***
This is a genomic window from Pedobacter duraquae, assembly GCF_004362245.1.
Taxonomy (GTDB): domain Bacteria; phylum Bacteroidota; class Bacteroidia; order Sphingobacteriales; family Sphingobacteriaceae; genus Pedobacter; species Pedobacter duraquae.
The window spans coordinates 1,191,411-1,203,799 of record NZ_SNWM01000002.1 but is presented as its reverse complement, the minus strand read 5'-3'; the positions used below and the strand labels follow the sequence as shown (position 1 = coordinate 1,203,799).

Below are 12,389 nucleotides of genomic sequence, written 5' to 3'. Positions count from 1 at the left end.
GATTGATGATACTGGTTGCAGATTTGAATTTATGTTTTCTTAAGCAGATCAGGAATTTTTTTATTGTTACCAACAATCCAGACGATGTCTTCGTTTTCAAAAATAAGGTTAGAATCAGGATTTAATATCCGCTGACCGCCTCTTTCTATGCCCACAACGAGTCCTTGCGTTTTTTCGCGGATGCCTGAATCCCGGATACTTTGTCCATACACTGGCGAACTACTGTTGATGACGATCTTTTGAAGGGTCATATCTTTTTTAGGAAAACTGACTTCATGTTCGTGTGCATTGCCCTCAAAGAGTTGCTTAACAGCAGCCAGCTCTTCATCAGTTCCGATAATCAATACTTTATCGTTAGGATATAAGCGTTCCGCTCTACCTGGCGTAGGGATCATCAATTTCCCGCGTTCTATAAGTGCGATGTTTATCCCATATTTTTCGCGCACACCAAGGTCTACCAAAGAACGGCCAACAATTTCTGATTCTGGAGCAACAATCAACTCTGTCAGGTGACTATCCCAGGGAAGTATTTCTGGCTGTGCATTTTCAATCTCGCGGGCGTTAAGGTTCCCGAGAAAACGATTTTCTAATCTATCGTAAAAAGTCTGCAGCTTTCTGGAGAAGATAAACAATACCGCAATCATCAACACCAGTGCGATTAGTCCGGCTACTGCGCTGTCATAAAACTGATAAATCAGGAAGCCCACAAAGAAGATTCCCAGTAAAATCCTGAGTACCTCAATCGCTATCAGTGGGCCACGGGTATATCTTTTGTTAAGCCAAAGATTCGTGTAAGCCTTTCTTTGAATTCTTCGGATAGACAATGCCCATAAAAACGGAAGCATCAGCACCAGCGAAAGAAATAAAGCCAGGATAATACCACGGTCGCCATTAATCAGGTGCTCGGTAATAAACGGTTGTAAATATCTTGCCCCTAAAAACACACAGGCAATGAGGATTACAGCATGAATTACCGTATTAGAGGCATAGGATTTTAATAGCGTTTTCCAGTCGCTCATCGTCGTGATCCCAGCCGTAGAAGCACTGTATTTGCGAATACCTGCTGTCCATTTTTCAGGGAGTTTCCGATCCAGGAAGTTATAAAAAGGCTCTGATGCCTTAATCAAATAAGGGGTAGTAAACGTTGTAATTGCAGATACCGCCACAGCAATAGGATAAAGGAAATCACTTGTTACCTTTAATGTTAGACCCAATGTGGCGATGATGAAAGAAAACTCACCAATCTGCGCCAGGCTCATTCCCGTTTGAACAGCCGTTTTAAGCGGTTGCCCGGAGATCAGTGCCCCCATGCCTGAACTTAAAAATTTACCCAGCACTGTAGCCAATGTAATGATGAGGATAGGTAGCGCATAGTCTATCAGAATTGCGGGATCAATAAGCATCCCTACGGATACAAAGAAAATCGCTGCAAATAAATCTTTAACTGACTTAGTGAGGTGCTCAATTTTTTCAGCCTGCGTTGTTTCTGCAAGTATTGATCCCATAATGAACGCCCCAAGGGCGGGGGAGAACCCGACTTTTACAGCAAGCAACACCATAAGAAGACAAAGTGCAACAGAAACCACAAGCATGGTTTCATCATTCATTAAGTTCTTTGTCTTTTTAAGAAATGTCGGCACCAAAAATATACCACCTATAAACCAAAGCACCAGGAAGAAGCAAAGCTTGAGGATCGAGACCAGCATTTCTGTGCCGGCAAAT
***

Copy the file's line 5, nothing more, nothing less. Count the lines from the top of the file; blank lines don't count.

GATTGATGATACTGGTTGCAGATTTGAATTTATGTTTTCTTAAGCAGATCAGGAATTTTTTTATTGTTACCAACAATCCAGACGATGTCTTCGTTTTCAAAAATAAGGTTAGAATCAGGATTTAATATCCGCTGACCGCCTCTTTCTATGCCCACAACGAGTCCTTGCGTTTTTTCGCGGATGCCTGAATCCCGGATACTTTGTCCATACACTGGCGAACTACTGTTGATGACGATCTTTTGAAGGGTCATATCTTTTTTAGGAAAACTGACTTCATGTTCGTGTGCATTGCCCTCAAAGAGTTGCTTAACAGCAGCCAGCTCTTCATCAGTTCCGATAATCAATACTTTATCGTTAGGATATAAGCGTTCCGCTCTACCTGGCGTAGGGATCATCAATTTCCCGCGTTCTATAAGTGCGATGTTTATCCCATATTTTTCGCGCACACCAAGGTCTACCAAAGAACGGCCAACAATTTCTGATTCTGGAGCAACAATCAACTCTGTCAGGTGACTATCCCAGGGAAGTATTTCTGGCTGTGCATTTTCAATCTCGCGGGCGTTAAGGTTCCCGAGAAAACGATTTTCTAATCTATCGTAAAAAGTCTGCAGCTTTCTGGAGAAGATAAACAATACCGCAATCATCAACACCAGTGCGATTAGTCCGGCTACTGCGCTGTCATAAAACTGATAAATCAGGAAGCCCACAAAGAAGATTCCCAGTAAAATCCTGAGTACCTCAATCGCTATCAGTGGGCCACGGGTATATCTTTTGTTAAGCCAAAGATTCGTGTAAGCCTTTCTTTGAATTCTTCGGATAGACAATGCCCATAAAAACGGAAGCATCAGCACCAGCGAAAGAAATAAAGCCAGGATAATACCACGGTCGCCATTAATCAGGTGCTCGGTAATAAACGGTTGTAAATATCTTGCCCCTAAAAACACACAGGCAATGAGGATTACAGCATGAATTACCGTATTAGAGGCATAGGATTTTAATAGCGTTTTCCAGTCGCTCATCGTCGTGATCCCAGCCGTAGAAGCACTGTATTTGCGAATACCTGCTGTCCATTTTTCAGGGAGTTTCCGATCCAGGAAGTTATAAAAAGGCTCTGATGCCTTAATCAAATAAGGGGTAGTAAACGTTGTAATTGCAGATACCGCCACAGCAATAGGATAAAGGAAATCACTTGTTACCTTTAATGTTAGACCCAATGTGGCGATGATGAAAGAAAACTCACCAATCTGCGCCAGGCTCATTCCCGTTTGAACAGCCGTTTTAAGCGGTTGCCCGGAGATCAGTGCCCCCATGCCTGAACTTAAAAATTTACCCAGCACTGTAGCCAATGTAATGATGAGGATAGGTAGCGCATAGTCTATCAGAATTGCGGGATCAATAAGCATCCCTACGGATACAAAGAAAATCGCTGCAAATAAATCTTTAACTGACTTAGTGAGGTGCTCAATTTTTTCAGCCTGCGTTGTTTCTGCAAGTATTGATCCCATAATGAACGCCCCAAGGGCGGGGGAGAACCCGACTTTTACAGCAAGCAACACCATAAGAAGACAAAGTGCAACAGAAACCACAAGCATGGTTTCATCATTCATTAAGTTCTTTGTCTTTTTAAGAAATGTCGGCACCAAAAATATACCACCTATAAACCAAAGCACCAGGAAGAAGCAAAGCTTGAGGATCGAGACCAGCATTTCTGTGCCGGCAAAT